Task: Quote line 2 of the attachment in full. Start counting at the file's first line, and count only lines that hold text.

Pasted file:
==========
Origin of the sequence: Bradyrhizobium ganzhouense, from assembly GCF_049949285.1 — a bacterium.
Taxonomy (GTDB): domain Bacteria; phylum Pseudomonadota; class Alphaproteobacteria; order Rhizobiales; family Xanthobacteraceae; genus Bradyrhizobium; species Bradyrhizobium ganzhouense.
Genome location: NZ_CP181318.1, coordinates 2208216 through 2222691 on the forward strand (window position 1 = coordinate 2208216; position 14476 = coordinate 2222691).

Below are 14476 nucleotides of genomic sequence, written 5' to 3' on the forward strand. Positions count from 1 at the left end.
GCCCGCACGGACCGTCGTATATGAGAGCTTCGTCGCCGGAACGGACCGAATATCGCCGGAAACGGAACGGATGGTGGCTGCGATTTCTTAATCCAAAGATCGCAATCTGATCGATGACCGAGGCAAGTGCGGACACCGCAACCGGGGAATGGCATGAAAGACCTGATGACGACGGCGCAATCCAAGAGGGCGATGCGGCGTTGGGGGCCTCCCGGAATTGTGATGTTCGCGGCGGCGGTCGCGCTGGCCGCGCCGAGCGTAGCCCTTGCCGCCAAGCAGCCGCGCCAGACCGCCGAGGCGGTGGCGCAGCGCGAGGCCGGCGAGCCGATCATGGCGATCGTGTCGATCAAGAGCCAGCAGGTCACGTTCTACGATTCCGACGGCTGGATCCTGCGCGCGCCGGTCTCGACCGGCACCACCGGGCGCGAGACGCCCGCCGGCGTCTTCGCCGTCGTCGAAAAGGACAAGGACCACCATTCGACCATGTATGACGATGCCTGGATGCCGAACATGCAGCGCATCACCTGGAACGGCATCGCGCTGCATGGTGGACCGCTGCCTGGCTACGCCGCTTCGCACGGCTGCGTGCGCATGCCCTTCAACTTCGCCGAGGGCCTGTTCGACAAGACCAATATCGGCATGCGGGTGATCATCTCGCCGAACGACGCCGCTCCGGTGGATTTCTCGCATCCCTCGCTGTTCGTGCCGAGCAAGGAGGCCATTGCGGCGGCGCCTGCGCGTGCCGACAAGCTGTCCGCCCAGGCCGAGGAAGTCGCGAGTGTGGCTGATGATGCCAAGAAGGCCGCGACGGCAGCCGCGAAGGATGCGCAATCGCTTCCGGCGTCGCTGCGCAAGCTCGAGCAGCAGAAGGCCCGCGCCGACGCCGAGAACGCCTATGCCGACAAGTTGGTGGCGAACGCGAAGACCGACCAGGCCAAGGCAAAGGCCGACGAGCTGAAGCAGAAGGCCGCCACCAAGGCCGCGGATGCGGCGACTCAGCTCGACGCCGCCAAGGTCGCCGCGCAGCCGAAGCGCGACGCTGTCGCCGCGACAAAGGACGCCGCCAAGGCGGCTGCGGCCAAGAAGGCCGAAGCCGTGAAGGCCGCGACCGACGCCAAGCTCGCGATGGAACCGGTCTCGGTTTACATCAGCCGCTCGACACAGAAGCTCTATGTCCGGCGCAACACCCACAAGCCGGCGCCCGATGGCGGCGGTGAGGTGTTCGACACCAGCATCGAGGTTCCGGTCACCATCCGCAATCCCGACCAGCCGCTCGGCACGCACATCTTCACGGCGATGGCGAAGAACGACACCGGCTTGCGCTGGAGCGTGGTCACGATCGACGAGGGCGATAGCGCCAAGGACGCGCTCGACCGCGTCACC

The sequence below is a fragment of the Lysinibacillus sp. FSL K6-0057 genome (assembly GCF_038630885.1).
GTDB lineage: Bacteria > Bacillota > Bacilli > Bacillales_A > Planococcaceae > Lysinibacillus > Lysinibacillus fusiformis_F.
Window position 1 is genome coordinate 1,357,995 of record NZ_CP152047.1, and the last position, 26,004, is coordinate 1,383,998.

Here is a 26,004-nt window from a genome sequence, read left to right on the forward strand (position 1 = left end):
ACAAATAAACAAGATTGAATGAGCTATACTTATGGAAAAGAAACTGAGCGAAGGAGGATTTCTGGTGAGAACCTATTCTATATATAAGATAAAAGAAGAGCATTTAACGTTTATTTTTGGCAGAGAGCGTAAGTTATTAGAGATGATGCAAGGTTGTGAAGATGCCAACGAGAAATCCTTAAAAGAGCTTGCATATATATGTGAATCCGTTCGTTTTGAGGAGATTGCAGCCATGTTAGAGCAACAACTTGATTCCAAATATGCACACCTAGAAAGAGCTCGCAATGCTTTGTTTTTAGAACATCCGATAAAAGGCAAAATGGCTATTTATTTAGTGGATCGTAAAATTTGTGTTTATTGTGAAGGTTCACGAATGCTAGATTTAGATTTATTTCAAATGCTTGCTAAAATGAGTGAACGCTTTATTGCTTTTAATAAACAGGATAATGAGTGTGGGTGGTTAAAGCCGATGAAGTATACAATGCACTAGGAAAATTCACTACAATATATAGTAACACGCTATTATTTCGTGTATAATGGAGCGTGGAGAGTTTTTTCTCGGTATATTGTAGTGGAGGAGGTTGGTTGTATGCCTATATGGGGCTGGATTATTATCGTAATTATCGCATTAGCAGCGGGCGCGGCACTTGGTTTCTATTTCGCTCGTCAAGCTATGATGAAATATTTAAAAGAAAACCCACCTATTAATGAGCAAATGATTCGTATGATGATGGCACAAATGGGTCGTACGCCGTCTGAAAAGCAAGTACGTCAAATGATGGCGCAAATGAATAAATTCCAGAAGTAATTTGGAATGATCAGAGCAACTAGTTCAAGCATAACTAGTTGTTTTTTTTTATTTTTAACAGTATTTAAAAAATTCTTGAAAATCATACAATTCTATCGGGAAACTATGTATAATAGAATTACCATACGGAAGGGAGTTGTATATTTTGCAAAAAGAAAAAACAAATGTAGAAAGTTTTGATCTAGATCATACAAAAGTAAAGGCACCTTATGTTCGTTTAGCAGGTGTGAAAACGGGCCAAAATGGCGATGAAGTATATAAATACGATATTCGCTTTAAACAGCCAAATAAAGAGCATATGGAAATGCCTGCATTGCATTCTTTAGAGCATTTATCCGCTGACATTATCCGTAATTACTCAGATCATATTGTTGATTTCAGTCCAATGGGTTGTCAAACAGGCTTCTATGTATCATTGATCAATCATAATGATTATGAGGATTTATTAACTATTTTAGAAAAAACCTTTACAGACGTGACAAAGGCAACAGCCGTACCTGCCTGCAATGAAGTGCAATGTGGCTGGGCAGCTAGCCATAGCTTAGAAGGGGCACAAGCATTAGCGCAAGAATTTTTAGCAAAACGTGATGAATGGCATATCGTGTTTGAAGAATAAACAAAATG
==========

Taxonomy (GTDB): domain Bacteria; phylum Pseudomonadota; class Alphaproteobacteria; order Rhizobiales; family Xanthobacteraceae; genus Bradyrhizobium; species Bradyrhizobium ganzhouense.